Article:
climate change and agriculture in Nigeria. The data were collected over time and edited to suit the writing of the paper and the data were presented to answer the research questions. The research questions are:

i) What is responsible for present day climate change?

ii) What is the link between global climate change and agricultural products

iii) How has climate changed in Nigeria?

iv) What is the nature of agriculture in Nigeria?

v) What are the impacts of climate change on agriculture in Nigeria?

Climate change

Climate change is now widely recognised as the major environmental problem facing the globe (UNEP, 2013).  It is due to this fact climate change is the most topical issue worldwide because of its impacts that are threatening the sustenance of man and his environment.

Human activities are largely responsible for climate change experienced in different parts of the globe today.  These activities have led to increase in concentration of some gases called green house gases (GHGs) into the atmosphere. These GHGs are carbon dioxide (CO2), Methane (CH4), Nitrous oxide (N2O) and Chloroflouro carbons (CFCs) (Cunningham and Cunningham, 2006).  These four GHGs result in the increase in temperature of the globe otherwise referred to as global warming.  The proportion of global warming caused by the four green-house gases can be seen in Table 1.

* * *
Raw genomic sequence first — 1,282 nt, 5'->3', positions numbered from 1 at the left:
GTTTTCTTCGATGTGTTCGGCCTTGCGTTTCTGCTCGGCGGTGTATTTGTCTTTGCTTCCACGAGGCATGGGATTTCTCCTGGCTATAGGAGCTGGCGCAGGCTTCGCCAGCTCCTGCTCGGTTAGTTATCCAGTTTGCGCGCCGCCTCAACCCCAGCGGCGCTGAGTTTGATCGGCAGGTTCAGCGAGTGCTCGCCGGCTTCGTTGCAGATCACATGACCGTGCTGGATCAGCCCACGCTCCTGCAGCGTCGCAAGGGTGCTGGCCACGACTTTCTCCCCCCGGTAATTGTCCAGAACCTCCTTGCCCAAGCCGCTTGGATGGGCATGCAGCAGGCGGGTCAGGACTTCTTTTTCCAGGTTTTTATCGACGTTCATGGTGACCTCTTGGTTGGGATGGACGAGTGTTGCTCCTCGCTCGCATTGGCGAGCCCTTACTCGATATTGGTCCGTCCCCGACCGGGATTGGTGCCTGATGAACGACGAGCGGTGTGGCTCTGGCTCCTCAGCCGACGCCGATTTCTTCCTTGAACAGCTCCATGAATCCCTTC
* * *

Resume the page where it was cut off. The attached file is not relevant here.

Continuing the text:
The countries responsible for the increase in the concentration of GHGs are the industrialised nations and some emerging nations.  The top 10 cumulative energy related CO2 emitters between 1850 – 2008 can be seen in Table 2.



The above figures are for GHG emissions from generation of energy that is fossil fuel burning.  The first column shows the main countries involved in the emission and it could be observed that majority (80%) are the industrialised countries.  The second column shows the   percentage   of  world  total  with  the  United  States emitting 28.5% of the world total.  The third column shows the metric tonnes CO2 per person with the United States and United Kingdom having the highest per person.

Presently there are concerns on climate change chief of which is the increase in CO2 levels due to emissions from fossil fuel combustion, followed by aerosols and cement manufacture. Other factors include land use, ozone depletion, animal agriculture and deforestation.  Also of concern is the role they play both separately and in conjunction with other factors in affecting climate, microclimate, and measures of climate variables (Wikipedia, 2013b).